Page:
Austere but elegant, and with fine views of an historic rococo church, this lovely building would make a fine weekend cottage. And you could be the lucky bidder when it comes under the hammer! There’s one thing you’ll want to have removed before settling in, though: the corpse of Franz Josef Strauss.
Since this legendary (and legendarily corrupt) Bavarian Ministerpr?sident joined the Blaskapelle invisible in 1988, his mortal remains have awaited the last trump next to those of his wife in a tomb in Rott am Inn. Unless the last trump blows quickly, though, he might need to shift his resting place.
The tomb is not in the churchyard but on a privately-owned plot just behind it. And there’s the problem, as the S?ddeutsche reports. The plot now belongs to Strauss’s son Max. And Max is not only insolvent but facing trial for tax evasion. The inland revenue has slapped liens on everything he owns, including the tomb. And, unless Max comes up with a wodge of money that he apparently does not have, the state will auction off his real property, tomb included.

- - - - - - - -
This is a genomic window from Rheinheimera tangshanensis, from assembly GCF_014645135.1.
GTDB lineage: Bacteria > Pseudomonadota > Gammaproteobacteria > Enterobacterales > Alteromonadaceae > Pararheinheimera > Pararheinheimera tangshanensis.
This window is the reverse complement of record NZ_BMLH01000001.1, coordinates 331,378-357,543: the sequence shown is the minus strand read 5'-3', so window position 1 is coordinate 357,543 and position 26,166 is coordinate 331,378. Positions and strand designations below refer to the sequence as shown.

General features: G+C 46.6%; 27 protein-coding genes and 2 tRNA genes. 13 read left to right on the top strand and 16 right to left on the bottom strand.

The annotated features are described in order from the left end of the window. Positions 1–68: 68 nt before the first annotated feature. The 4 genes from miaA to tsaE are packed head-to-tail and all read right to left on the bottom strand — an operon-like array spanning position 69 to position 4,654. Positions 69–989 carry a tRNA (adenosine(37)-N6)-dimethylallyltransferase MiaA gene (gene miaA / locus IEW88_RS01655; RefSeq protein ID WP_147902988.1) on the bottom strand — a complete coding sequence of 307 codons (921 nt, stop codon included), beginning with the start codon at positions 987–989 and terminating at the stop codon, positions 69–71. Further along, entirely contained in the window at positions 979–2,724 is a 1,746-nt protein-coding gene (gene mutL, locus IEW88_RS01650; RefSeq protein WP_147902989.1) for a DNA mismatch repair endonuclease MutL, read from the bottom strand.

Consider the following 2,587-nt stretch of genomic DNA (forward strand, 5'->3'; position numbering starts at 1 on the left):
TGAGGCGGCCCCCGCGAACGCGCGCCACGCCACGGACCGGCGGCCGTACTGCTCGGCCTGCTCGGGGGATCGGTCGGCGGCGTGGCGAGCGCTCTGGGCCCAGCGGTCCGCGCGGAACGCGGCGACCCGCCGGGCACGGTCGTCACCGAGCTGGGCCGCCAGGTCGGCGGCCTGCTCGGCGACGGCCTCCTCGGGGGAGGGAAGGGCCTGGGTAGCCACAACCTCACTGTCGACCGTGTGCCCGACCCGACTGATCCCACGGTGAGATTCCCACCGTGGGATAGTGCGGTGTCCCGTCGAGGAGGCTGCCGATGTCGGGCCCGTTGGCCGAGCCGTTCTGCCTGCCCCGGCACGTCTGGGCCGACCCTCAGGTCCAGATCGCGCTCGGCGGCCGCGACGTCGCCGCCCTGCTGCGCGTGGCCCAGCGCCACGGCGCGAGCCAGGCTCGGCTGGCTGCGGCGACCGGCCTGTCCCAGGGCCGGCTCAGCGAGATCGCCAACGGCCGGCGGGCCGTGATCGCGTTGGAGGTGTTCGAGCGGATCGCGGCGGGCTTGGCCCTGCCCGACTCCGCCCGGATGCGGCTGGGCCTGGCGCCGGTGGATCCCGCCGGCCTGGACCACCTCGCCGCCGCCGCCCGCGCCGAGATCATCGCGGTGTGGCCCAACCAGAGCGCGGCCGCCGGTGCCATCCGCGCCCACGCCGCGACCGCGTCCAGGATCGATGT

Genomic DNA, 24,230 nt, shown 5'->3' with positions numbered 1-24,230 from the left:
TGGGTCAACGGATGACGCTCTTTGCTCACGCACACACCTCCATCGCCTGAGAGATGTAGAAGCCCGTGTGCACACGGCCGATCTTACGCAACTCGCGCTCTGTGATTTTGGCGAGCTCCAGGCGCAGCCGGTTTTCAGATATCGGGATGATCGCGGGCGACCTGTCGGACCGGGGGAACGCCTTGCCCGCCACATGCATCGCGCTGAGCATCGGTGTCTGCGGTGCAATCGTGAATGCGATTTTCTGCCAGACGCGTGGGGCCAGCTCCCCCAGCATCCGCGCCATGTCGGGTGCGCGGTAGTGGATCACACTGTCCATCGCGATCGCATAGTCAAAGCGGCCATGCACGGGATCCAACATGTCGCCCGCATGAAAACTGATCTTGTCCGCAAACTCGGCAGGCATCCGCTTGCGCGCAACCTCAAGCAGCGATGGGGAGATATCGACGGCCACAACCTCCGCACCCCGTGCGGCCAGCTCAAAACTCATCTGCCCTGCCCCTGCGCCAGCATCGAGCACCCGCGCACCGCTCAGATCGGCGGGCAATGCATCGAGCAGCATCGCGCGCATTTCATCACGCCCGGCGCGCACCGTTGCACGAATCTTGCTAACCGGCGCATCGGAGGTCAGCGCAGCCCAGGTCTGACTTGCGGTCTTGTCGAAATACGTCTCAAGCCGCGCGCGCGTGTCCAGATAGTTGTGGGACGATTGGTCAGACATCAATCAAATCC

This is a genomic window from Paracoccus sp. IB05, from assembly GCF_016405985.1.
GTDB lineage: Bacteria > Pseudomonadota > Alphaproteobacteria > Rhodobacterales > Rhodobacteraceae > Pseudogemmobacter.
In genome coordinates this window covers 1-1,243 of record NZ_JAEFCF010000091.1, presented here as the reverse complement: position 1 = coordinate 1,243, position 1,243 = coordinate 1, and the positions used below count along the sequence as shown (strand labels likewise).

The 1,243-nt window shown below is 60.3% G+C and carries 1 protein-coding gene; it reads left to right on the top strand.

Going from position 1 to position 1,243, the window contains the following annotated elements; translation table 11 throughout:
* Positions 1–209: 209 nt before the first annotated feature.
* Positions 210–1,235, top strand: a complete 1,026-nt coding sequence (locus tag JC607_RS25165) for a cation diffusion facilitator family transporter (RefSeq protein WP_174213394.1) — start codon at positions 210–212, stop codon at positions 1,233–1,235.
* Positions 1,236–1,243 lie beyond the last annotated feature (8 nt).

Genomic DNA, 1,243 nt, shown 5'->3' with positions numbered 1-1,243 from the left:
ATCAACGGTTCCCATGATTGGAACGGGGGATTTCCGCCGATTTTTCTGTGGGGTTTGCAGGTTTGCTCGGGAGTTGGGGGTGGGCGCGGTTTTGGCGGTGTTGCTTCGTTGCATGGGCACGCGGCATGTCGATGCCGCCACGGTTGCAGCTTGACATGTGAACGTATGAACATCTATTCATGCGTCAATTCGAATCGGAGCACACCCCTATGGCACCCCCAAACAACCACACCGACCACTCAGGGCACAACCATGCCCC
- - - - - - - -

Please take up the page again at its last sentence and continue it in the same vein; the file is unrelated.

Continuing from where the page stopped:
Now, Strauss is revered to this day as something of a god by a substantial slice of Bavaria’s political establishment. Beery jowls grew an angry red at the news. ‘Impiety! Sacrilege!’, came the cries. Nobody at the inland revenue wanted to admit to having filed the lien. Current Ministerpr?sident and one-time prime ministerial candidate Edmund Stoiber is feeling the heat: how could he have failed to know about this, and if he did know about it, how could he have failed to stop it? Can’t have the pharaoh’s mummy on the auction block.
Ah, as I reach the end of the article, I read that Strauss’s daughter has been told the lien will be lifted. Pity, that; I might have put in a bid myself. Just think what Gunther von Hagens could have done with the corpse!